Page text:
Question 13: Is the 11-Digit ZIP Code or a Mail Image Personally Identifiable Information?

Answer: The Privacy Act does not permit the disclosure of a record, within a system of records, except pursuant to certain exceptions. Under the Privacy Act, records include information that contains a name, identifying number, symbol or something else that identifies a particular individual. Neither the mail image nor the 11-digit ZIP Code classify as records under the Privacy Act.

The mail image is not a record under the Privacy Act because the mail images are just images. The printed information on the mailpiece is not stored with the image. Only the image is stored and as such, it is not associated with any other information that would cause it to be personally identifiable. The Postal Service does not examine, or allow others to examine, mailpiece images unless a customer specifically requests an investigation into something related to the delivery of that mailpiece.

The 11-digit ZIP Code is not a record under the Privacy Act because it includes address information for a physical location,[1] without personal identifiers or recipient information, and is not associated with any particular individual. This is evidenced by the 37 million mail forwarding and change-of-address requests the Postal Service receives yearly. Address locations change and are not unique identifiers in and of themselves.

Question 14: Application of Routine Use 10.

Answer: The Informed Delivery service System of Records aligns with the System of Records used for Customer Registration because Customer Registration is the vehicle under which customers enroll in the Informed Delivery service. As a result, the Routine Uses must align in order for the systems to operate transparently.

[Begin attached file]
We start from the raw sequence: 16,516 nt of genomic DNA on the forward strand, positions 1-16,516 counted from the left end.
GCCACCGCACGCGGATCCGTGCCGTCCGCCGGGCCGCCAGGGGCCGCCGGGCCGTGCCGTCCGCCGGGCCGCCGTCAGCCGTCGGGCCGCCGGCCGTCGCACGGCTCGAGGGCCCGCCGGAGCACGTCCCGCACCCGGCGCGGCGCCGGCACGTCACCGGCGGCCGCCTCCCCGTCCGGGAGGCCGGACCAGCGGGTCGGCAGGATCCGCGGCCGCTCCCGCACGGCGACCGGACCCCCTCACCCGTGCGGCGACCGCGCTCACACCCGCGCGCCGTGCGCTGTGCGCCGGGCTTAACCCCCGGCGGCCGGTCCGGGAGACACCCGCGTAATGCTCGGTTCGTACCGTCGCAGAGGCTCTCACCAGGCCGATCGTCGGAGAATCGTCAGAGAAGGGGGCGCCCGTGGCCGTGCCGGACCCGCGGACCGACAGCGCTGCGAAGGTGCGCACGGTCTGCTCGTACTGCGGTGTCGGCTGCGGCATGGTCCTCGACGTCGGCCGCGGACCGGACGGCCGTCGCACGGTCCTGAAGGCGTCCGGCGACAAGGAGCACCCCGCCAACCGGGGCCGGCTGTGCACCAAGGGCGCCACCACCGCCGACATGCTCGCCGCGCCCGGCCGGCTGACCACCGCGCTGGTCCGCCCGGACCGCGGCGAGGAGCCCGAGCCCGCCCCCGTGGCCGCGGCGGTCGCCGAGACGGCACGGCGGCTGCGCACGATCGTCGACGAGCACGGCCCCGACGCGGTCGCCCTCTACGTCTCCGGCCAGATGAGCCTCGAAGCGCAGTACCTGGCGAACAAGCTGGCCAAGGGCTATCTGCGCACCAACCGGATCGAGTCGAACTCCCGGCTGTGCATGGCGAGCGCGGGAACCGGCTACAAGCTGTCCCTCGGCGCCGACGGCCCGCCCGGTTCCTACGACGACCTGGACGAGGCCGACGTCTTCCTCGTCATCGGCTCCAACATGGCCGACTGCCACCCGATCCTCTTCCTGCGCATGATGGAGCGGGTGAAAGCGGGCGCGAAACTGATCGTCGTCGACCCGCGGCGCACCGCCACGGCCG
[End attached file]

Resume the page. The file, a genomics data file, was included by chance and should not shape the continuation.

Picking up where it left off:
Question 15: Application of Routine Use 11.

Answer: The Informed Delivery service System of Records aligns with the System of Records used for Customer Registration because Customer Registration is the vehicle under which customers enroll in the Informed Delivery service. As a result, the Routine Uses must align in order for the systems to operate transparently.

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Stanley F. Mires,

Attorney, Federal Compliance.

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Footnotes

1.  The 11-digit ZIP Code contains the ZIP+4 Code, which is a nine-digit number, the first five of which represent the 5-digit ZIP Code or postal district/zone; the sixth and seventh digits identify a sector; the eighth and ninth digits identify a smaller area known as a segment. Together, the final four digits identify geographic units such as a side of a street between intersections, both sides of a street between intersections, a building, a floor or group of floors in a building, a firm within a building, a span of boxes on a rural route, or a group of Post Office boxes to which a single Postal Service employee makes delivery. The last two digits of an 11-digit ZIP Code are the Delivery Point Code that allows ordering of mail in preparation for delivery.

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[FR Doc. 2016-29476 Filed 12-8-16; 8:45 am]

BILLING CODE 7710-12-P